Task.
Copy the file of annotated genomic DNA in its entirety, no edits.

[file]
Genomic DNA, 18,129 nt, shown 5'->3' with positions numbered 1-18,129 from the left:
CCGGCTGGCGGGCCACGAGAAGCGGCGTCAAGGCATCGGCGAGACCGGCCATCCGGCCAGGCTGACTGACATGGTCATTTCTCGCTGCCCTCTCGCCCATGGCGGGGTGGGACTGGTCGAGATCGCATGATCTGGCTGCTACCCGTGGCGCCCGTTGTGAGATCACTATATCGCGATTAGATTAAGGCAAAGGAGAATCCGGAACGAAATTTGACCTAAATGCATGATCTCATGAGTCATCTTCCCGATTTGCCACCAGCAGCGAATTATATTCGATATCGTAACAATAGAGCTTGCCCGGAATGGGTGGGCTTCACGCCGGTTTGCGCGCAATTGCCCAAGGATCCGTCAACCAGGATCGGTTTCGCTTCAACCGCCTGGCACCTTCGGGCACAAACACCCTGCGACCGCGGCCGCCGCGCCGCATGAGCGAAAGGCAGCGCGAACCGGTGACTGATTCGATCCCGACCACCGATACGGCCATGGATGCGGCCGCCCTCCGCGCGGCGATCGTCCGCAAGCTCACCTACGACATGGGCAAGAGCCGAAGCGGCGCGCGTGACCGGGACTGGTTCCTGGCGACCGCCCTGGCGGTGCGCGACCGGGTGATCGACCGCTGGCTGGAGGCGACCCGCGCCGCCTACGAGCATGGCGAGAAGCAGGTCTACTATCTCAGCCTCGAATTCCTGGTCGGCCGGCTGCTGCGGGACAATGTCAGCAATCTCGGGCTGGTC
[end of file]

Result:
Genomic DNA, 18,129 nt, shown 5'->3' with positions numbered 1-18,129 from the left:
CCGGCTGGCGGGCCACGAGAAGCGGCGTCAAGGCATCGGCGAGACCGGCCATCCGGCCAGGCTGACTGACATGGTCATTTCTCGCTGCCCTCTCGCCCATGGCGGGGTGGGACTGGTCGAGATCGCATGATCTGGCTGCTACCCGTGGCGCCCGTTGTGAGATCACTATATCGCGATTAGATTAAGGCAAAGGAGAATCCGGAACGAAATTTGACCTAAATGCATGATCTCATGAGTCATCTTCCCGATTTGCCACCAGCAGCGAATTATATTCGATATCGTAACAATAGAGCTTGCCCGGAATGGGTGGGCTTCACGCCGGTTTGCGCGCAATTGCCCAAGGATCCGTCAACCAGGATCGGTTTCGCTTCAACCGCCTGGCACCTTCGGGCACAAACACCCTGCGACCGCGGCCGCCGCGCCGCATGAGCGAAAGGCAGCGCGAACCGGTGACTGATTCGATCCCGACCACCGATACGGCCATGGATGCGGCCGCCCTCCGCGCGGCGATCGTCCGCAAGCTCACCTACGACATGGGCAAGAGCCGAAGCGGCGCGCGTGACCGGGACTGGTTCCTGGCGACCGCCCTGGCGGTGCGCGACCGGGTGATCGACCGCTGGCTGGAGGCGACCCGCGCCGCCTACGAGCATGGCGAGAAGCAGGTCTACTATCTCAGCCTCGAATTCCTGGTCGGCCGGCTGCTGCGGGACAATGTCAGCAATCTCGGGCTGGTC